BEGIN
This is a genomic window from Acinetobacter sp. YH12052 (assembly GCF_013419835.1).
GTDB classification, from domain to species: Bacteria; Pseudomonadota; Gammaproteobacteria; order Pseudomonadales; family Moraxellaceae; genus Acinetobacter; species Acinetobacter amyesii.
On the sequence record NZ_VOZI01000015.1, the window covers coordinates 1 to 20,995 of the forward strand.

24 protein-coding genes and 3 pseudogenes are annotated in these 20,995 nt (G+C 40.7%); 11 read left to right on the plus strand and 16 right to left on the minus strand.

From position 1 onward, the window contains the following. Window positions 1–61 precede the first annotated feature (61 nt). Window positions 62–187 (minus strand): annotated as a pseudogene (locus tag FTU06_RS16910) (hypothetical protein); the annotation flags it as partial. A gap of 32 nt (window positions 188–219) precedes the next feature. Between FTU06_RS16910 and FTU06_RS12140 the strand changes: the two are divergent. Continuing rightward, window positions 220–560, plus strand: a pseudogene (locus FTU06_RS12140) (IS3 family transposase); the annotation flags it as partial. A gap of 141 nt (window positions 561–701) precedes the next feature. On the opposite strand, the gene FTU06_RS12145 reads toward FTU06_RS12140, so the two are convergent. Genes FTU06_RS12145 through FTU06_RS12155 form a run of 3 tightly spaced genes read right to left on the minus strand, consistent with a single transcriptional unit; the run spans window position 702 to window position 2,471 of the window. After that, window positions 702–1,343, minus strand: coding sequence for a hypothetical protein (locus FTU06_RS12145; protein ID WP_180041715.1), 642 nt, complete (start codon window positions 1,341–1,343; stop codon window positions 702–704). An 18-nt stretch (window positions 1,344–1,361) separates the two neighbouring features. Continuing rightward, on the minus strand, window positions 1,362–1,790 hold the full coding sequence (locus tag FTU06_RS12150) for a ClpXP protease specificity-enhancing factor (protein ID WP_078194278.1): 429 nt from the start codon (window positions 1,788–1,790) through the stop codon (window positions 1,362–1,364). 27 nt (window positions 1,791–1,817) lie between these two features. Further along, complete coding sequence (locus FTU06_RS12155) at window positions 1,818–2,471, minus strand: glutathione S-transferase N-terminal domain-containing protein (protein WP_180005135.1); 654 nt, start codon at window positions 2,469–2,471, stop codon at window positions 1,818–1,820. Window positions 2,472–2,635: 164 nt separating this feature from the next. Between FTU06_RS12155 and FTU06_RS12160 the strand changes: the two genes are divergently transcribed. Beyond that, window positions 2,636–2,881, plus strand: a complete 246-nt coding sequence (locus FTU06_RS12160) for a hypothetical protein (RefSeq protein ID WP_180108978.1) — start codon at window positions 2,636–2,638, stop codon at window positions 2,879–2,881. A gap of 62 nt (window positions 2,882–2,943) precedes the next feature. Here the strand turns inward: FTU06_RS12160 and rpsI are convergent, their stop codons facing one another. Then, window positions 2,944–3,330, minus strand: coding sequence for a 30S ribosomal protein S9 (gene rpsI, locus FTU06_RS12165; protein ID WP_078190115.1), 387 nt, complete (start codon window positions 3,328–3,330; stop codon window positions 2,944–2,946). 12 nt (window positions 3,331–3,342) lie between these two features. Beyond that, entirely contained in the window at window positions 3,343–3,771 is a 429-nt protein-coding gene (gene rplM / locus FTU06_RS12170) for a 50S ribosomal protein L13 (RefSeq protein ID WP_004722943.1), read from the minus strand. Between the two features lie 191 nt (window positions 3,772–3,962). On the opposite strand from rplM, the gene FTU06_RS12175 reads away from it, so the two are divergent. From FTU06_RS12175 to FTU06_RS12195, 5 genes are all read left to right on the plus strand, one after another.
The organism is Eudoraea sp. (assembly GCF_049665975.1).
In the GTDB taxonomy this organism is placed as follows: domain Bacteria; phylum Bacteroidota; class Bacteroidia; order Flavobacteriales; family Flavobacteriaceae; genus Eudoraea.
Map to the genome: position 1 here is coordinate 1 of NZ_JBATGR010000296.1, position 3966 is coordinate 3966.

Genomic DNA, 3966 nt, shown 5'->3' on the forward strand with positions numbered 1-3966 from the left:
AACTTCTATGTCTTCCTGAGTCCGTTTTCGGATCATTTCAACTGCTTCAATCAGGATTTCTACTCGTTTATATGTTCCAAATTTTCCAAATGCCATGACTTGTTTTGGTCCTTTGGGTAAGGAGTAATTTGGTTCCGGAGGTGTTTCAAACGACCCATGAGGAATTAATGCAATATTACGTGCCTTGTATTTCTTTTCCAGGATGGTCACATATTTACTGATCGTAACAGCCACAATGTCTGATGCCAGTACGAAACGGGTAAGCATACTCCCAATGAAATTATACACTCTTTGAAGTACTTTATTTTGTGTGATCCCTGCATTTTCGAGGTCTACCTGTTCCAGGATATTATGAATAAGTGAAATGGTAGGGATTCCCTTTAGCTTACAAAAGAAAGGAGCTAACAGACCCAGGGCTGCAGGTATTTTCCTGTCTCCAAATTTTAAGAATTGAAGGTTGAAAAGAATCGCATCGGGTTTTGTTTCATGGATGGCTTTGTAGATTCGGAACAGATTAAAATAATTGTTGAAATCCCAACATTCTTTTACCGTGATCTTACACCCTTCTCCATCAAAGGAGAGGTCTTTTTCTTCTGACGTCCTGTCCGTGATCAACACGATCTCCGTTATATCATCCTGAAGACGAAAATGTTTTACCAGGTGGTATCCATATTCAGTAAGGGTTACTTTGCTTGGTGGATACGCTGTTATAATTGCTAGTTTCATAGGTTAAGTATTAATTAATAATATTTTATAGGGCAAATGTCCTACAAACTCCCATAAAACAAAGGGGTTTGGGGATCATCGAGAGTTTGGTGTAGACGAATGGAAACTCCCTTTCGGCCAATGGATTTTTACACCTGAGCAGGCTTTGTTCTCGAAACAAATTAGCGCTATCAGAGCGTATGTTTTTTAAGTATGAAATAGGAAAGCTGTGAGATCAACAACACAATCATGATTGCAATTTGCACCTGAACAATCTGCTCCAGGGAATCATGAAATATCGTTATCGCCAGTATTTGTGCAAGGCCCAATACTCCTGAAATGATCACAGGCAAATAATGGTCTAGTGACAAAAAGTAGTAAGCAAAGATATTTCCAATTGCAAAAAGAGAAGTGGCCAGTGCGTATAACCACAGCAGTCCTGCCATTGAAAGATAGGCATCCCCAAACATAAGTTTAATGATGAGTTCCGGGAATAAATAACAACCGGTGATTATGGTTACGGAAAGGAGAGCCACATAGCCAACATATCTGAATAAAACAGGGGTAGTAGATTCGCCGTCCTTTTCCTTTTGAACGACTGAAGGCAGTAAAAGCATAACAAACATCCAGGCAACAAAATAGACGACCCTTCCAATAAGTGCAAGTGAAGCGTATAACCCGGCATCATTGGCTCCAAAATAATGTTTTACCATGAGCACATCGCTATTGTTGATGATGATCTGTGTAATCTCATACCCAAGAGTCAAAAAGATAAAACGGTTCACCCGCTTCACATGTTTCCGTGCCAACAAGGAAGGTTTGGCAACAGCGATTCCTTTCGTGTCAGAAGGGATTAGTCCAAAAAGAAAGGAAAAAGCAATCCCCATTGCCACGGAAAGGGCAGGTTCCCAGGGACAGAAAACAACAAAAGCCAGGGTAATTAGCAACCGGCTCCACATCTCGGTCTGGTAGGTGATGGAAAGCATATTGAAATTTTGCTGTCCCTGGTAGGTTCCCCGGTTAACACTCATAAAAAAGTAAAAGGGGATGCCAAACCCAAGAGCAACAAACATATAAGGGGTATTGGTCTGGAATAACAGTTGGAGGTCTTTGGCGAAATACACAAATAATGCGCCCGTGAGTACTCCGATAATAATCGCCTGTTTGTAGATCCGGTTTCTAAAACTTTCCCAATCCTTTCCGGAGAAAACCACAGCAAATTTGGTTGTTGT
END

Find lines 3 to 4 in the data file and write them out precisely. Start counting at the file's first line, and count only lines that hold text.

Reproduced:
On the sequence record NZ_VOZI01000015.1, the window covers coordinates 1 to 20,995 of the forward strand.

24 protein-coding genes and 3 pseudogenes are annotated in these 20,995 nt (G+C 40.7%); 11 read left to right on the plus strand and 16 right to left on the minus strand.